Picking up an action figure of your favorite character at the store is all well and good, but what if you could spend several hours assembling one from scratch? Putting together these Star Wars character kits from Bandai and Bluefin is a lot more fun than it sounds.
When I was a child, my father used to let me watch him assemble model kits. He was a car guy, so he’d take on the really fancy sets, the ones requiring glue and paint and sanding. Me, I am more of an impatient, snap-together sort of guy. Give me an X-Wing kit with some stickers and painting suggestions and I will give you an unpainted X-Wing with no stickers.
So when the folks at Bluefin offered me a chance to snap together some of Bandai’s Star Wars character line kits, I jumped at the chance to ignore the stickers and leave the special model lining marker in my Mr. Hobby tool set capped. Bluefin sells the Bandai Star Wars kits on its website, though there’s a much larger selection available on Amazon. Prices range from $20 to $50 or so, or about the same as a pre-built premium figure.
Bandai’s assembled a nice little roster of Star Wars characters for their model kit line. From old school Clone Troopers to New Order Stormtroopers, the entire saga is covered. I selected two kits to get me started—C-3PO, because he is all shiny, and the Stormtrooper version of Luke Skywalker, because I wanted to see that face.
Yes, that creepy face. Look at it, just sitting in its frame, all painted and precious. It’s so disturbing. I love it.
Assembling the kit is not something I can do bare-handed, so I grabbed my trusty Mr. Basic Tool Set, which contains a marker I never use, a pair of tweezers I forget until I’ve dropped a smaller piece a dozen times, a metal file to fix my screw-ups and the all-important nippers. I know what you are thinking. Is there a Mrs. Basic Tool Set? If there is, she doesn’t mind me messing with her man.
The tools are important, especially since I am not as flexible as I once was. Earlier this year I suffered a medical issue that left me paralyzed from the chest down, and while my upper body is pretty good, my arm and fingers get a little numb now and then. Part of the reason I decided to build these was to prove I could still do it.
I sort of can. Mostly.
It’s not as daunting a project as it first looks. Once you start snipping the first few plastic pieces off their frames, it’s easy to get into an assembling groove. First you do the head.
Then you stare at the head for like 20 minutes, because damn it’s so weird. Little Luke head, just sitting there on my desk. Hey, Luke.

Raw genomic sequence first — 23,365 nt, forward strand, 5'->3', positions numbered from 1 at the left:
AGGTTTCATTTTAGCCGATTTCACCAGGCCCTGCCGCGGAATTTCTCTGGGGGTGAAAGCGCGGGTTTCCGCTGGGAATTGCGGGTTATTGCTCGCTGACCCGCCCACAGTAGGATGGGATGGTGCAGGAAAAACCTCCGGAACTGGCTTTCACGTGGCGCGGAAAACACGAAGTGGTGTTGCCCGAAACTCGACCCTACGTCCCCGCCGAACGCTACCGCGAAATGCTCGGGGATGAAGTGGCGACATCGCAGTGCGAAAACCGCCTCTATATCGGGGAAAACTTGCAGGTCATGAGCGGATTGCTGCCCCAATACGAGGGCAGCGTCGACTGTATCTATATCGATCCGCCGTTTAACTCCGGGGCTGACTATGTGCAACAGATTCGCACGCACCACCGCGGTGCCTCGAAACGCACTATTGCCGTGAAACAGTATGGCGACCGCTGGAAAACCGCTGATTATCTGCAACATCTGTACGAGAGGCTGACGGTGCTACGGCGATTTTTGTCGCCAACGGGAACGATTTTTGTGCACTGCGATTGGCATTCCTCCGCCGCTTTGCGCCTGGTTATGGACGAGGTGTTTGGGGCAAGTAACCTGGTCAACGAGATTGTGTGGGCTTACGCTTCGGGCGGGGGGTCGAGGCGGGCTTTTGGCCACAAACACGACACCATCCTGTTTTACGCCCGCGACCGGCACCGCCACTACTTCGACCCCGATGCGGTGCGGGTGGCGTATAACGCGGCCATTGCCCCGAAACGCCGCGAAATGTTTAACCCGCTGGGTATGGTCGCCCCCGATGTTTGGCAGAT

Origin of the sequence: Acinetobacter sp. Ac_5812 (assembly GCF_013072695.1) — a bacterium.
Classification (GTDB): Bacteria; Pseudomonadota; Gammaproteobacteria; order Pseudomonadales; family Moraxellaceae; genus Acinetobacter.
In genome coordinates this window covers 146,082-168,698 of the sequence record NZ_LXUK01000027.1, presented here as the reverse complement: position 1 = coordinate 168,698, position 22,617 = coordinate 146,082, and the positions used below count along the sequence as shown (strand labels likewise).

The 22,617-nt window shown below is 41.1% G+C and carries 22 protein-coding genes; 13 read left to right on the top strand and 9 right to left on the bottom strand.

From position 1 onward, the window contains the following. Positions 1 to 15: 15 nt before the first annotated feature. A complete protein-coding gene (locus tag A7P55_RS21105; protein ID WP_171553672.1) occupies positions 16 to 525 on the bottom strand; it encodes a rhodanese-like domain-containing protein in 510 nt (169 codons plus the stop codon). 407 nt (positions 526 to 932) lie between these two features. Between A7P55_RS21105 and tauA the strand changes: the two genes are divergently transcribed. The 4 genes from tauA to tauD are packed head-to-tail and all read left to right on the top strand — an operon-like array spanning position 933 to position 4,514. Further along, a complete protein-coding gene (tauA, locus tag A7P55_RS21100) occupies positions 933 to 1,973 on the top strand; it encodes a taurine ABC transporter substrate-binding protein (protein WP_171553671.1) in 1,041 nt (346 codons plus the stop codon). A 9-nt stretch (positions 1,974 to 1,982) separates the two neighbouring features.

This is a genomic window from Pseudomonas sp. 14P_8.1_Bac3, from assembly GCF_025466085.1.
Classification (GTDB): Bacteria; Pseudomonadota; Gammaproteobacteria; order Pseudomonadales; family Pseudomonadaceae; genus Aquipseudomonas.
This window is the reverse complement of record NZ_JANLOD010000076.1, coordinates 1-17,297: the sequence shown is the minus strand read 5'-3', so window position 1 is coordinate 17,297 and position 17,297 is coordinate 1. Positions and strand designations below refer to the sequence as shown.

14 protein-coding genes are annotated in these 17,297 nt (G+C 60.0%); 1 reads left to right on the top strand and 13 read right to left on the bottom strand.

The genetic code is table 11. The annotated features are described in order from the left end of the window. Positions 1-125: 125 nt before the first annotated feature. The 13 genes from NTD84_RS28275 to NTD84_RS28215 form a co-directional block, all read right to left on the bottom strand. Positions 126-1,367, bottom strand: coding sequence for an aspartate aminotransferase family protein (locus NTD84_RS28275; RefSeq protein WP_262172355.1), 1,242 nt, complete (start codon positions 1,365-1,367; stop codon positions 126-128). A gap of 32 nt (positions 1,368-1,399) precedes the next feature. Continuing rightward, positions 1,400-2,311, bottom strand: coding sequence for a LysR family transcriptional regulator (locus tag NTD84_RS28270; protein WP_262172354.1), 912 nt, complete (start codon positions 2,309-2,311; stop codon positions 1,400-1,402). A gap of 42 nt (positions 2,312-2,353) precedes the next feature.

The Luke Stormtrooper kit body is actually rather neat. There’s an underlying black body that the white armor wraps around. It gives the finished product the look of a guy wearing a protective suit.
The instructions, while super-cluttered with multiple languages, are pretty clear cut and flow nicely. Head, chest, legs ...
... and arms. The kit, like any premium action figure, comes with a variety of different hands. Some are built specifically to hold the weapons that come with the kit. Guns aren’t going to get dropped when they are molded to the palm.
All in all, assembling Luke took me about three hours. It would have been less, but there were a couple of small bits involved that I kept dropping with my big dumb fingers, and it’s not easy picking things up in a power wheelchair.
Mind you, my version of the finished product doesn’t include decals, marker lines or additional painting. Perhaps one day I will trust myself with a tiny brush and paint fumes, but not today.
As for C-3PO, let’s just say I am almost done with him. He’s a bit more complex of a build. For one, he’s super shiny.
And he is also mega detailed. There are tiny metal bolts in his torso and head that I must have dropped a dozen times. Eventually my wife, who hasn’t spent her entire life staring at a computer, took the pieces away from me and put them together herself.
He’s coming along nicely, however. I’ve got his head, torso and crotch crafted. I did manage to break one of the yellow wire details in the bit connecting his upper body to his waist, but you can hardly see it.
If all else fails, Bandai was thoughtful enough to include damaged versions of some of C-3PO’s parts, including a face with a popped-out eye. I can always swap out the pristine bits for the battered ones and pretend I meant to damage him.
For now, C-3PO is safe in Luke’s arms, completely oblivious to the fact that he was originally built by the human’s father. It’s fate that brings them together.
I’m enjoying the Bandai Star Wars character kits much more than I do traditional Star Wars action figures. There’s a strong sense of accomplishment that comes from turning a box full of plastic bits into a fully articulated and recognizable character. I’m even proud of the bits I screwed up. Those are my bits.